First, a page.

Every year there is a top talent in the NFL draft that is heavily questioned, criticized and knocked because of apparent issues on the field. This year's target is North Carolina defensive lineman Quinton Coples.
Aside from the two quarterbacks that are expected to go at the top of April's draft, Coples is arguably the best player available, but what's hanging up many from grading him as high is his apparent lack of work ethic on a snap by snap basis on Saturdays, which is said to be visible in his hand use which I'll cover later.
However, I do not see a lack of work ethic or drive from Coples while watching him on tape, but rather a dominant athlete that simply sees himself as superior to others.
First, the physical characteristics of a prospect are important, as I've said numerous times and is well known. Coples passes the eye test with flying colors.
At the NFL Combine, Coples stood tall at nearly 6'6" and weighed in at 284 pounds. He also had over 33" long arms to go along with over 10" hands. His exceptional body frame and length explains the flashes of dominance and overwhelming of blockers on tape at various positions along the defensive line.
Coples' frame was an important part of his game and it helped him make a transition to the interior defensive line on multiple occasions, most notably his junior year when he was primarily a 3-technique defensive tackle. I felt that he played well last year at the spot despite being not completely familiar with it and its nuances.
Along with 3-technique, Coples slid in and played 1-technique at times, in which he also did well. His naturally long arms and strength enabled him to control the opposition and hold his ground with a strong base.
But Coples is likely to get his biggest evaluation from the 5-technique or defensive end alignment, where he played his most significant snaps at last season. This versatility is a big factor in Coples' grade, in my opinion, and will benefit his stock.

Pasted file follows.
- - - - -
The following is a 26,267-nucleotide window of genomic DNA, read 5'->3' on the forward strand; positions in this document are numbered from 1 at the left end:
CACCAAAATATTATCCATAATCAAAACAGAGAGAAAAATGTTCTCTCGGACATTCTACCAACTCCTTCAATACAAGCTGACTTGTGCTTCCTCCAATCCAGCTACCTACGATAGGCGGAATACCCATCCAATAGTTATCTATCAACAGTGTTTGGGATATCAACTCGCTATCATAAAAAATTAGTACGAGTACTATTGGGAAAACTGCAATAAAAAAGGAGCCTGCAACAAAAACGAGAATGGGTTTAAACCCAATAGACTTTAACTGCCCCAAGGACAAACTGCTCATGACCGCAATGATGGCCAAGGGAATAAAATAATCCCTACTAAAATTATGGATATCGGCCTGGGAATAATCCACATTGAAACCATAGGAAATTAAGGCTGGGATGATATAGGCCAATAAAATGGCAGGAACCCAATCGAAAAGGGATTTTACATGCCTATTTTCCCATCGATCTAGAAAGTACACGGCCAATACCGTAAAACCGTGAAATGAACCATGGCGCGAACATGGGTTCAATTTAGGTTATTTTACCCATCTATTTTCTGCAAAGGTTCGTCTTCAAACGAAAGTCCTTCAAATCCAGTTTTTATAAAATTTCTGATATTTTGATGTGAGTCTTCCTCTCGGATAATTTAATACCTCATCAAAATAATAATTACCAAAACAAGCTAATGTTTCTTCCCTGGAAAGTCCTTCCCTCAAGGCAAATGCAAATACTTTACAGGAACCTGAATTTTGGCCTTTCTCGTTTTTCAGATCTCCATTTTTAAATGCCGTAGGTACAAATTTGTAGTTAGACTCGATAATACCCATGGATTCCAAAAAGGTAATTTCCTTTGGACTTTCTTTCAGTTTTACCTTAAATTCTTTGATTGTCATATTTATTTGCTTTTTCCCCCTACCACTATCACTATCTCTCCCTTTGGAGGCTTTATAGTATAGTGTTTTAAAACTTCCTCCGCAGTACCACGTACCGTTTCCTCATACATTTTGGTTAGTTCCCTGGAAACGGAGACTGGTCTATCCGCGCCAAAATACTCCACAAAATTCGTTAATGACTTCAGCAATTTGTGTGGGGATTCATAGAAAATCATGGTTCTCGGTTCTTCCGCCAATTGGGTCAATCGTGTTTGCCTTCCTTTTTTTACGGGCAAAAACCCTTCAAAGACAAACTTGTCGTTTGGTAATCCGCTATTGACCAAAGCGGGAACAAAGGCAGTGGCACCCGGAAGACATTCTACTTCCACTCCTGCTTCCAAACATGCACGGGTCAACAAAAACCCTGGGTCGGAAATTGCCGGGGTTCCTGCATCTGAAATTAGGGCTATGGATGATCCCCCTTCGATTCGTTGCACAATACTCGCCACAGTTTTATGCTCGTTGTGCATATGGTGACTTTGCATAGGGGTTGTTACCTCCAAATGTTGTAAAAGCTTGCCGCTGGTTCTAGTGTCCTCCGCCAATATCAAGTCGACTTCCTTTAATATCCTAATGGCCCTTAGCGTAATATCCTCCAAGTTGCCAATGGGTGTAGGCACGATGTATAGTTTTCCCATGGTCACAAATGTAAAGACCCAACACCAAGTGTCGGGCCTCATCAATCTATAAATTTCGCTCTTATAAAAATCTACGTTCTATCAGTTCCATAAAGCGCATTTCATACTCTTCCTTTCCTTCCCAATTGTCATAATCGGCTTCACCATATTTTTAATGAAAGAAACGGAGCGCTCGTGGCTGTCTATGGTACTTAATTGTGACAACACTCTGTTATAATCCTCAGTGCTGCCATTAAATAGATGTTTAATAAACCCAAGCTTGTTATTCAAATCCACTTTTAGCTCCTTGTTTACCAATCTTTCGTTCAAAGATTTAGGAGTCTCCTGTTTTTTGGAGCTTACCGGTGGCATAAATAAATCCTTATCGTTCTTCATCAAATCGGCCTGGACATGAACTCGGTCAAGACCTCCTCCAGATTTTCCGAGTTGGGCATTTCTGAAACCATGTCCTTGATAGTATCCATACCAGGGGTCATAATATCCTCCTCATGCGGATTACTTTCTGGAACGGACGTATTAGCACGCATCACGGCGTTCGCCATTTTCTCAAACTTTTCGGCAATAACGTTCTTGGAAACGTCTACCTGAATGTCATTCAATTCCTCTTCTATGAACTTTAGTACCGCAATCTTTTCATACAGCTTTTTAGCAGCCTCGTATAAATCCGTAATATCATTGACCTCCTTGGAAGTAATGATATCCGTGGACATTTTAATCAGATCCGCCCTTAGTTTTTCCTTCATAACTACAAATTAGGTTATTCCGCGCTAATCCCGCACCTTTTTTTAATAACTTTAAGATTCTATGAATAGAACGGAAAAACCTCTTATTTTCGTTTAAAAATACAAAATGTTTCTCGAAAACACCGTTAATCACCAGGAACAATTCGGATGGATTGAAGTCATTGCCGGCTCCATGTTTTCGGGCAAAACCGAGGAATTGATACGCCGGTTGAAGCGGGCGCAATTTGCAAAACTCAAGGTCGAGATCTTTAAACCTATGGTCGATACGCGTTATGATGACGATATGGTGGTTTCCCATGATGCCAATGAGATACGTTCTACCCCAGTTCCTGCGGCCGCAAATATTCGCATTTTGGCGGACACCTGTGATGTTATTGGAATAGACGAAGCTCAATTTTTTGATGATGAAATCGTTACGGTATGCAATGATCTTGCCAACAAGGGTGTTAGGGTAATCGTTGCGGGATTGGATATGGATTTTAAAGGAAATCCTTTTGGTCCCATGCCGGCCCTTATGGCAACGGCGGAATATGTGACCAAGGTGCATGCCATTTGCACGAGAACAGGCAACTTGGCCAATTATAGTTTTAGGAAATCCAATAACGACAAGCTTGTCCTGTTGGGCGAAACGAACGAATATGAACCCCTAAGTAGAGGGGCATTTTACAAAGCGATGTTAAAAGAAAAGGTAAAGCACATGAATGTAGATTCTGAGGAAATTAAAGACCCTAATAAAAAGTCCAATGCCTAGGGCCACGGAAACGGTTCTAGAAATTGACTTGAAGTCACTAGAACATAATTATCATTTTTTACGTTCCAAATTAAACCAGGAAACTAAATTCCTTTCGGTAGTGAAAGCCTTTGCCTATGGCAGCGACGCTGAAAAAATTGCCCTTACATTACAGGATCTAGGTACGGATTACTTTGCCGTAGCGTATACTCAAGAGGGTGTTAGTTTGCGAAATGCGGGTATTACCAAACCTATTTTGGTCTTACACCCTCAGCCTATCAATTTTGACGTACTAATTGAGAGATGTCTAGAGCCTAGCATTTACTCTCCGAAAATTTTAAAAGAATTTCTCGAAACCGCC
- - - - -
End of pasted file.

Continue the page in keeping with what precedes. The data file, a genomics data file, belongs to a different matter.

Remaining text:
This is one of the mind-boggling aspects of Coples' game that is the source of all questions surrounding the phenomenal talent. Because of quality arm length and natural power, Coples would be expected to be able to control blocks and gain leverage with greater ease than other athletes; however, he does not.
He often struggles to play with quality pad level and hand use even though he is successful in winning matchups. His pad level can be deemed "too tall," as scouts like to say, because he is nearly erect when he's making contact.
Coples also does not use his hands appropriately, as he'll fail to gain leverage against blockers because he does not consistently get his hands inside of the breast pads. Due to this issue, he leaves his own chest area exposed, which allows blockers to get the advantage.
Despite it, they did not always have great success against him in this aspect of the matchups. It was because of his natural talent. He is simply physically dominant and is able to overpower them as well as use his quick hands to slap the blocker's hands away. The latter characteristic of his game is something that he does well but not enough.
Coples does not have elite explosiveness. He is not an electric sack artist in my opinion, but he is good enough to get the job done. Because of his physical presence, he is still able to win matchups and still provide some explosiveness off the line of scrimmage.
Once he becomes comfortable at the next level and gets proper coaching, as well as hopefully taking the teaching in, he'll be able to anticipate snap counts and get a head start on blockers.
However, to reiterate, I am not saying he lacks the quickness off the edge to play the end position. He does not. He has good enough quickness to be an every down end at the NFL in my opinion.
This part of his game is one that I particularly like, as I think it is a strong quality of Coples' talent. He is able to make plays down the line of scrimmage and stay on his feet in the process.
Because of his power, Coples is a quality run defender. His footwork is not always proper, but he's able to maintain a strong base and win at the point of attack against blockers which enables him to be a good run defender in college. If or when he gets proper technique and pad level at the NFL level, he'll become a dominant run defender.